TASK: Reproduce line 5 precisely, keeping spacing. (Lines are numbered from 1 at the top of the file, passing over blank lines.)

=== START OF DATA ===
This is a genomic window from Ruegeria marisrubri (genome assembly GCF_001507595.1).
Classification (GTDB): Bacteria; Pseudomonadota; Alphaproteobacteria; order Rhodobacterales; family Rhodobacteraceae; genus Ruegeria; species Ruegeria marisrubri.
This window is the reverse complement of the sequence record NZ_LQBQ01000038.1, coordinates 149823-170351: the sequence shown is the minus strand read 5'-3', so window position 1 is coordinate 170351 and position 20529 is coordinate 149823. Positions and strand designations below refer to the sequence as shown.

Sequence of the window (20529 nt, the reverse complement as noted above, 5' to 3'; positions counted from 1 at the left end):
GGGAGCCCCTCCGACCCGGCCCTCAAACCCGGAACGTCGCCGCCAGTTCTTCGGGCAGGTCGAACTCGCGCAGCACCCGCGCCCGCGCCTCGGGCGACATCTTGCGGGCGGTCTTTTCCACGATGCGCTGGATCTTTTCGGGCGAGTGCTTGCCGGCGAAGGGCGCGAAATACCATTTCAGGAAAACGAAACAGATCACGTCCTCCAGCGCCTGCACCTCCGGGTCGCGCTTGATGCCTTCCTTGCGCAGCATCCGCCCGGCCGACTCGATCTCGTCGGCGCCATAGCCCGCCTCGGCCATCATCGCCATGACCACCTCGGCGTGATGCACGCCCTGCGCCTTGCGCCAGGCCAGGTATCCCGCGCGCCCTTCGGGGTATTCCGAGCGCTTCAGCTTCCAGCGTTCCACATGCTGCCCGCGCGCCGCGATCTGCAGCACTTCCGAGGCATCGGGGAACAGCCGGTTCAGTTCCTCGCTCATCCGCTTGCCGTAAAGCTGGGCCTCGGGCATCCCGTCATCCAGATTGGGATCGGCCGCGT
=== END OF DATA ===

GGGAGCCCCTCCGACCCGGCCCTCAAACCCGGAACGTCGCCGCCAGTTCTTCGGGCAGGTCGAACTCGCGCAGCACCCGCGCCCGCGCCTCGGGCGACATCTTGCGGGCGGTCTTTTCCACGATGCGCTGGATCTTTTCGGGCGAGTGCTTGCCGGCGAAGGGCGCGAAATACCATTTCAGGAAAACGAAACAGATCACGTCCTCCAGCGCCTGCACCTCCGGGTCGCGCTTGATGCCTTCCTTGCGCAGCATCCGCCCGGCCGACTCGATCTCGTCGGCGCCATAGCCCGCCTCGGCCATCATCGCCATGACCACCTCGGCGTGATGCACGCCCTGCGCCTTGCGCCAGGCCAGGTATCCCGCGCGCCCTTCGGGGTATTCCGAGCGCTTCAGCTTCCAGCGTTCCACATGCTGCCCGCGCGCCGCGATCTGCAGCACTTCCGAGGCATCGGGGAACAGCCGGTTCAGTTCCTCGCTCATCCGCTTGCCGTAAAGCTGGGCCTCGGGCATCCCGTCATCCAGATTGGGATCGGCCGCGT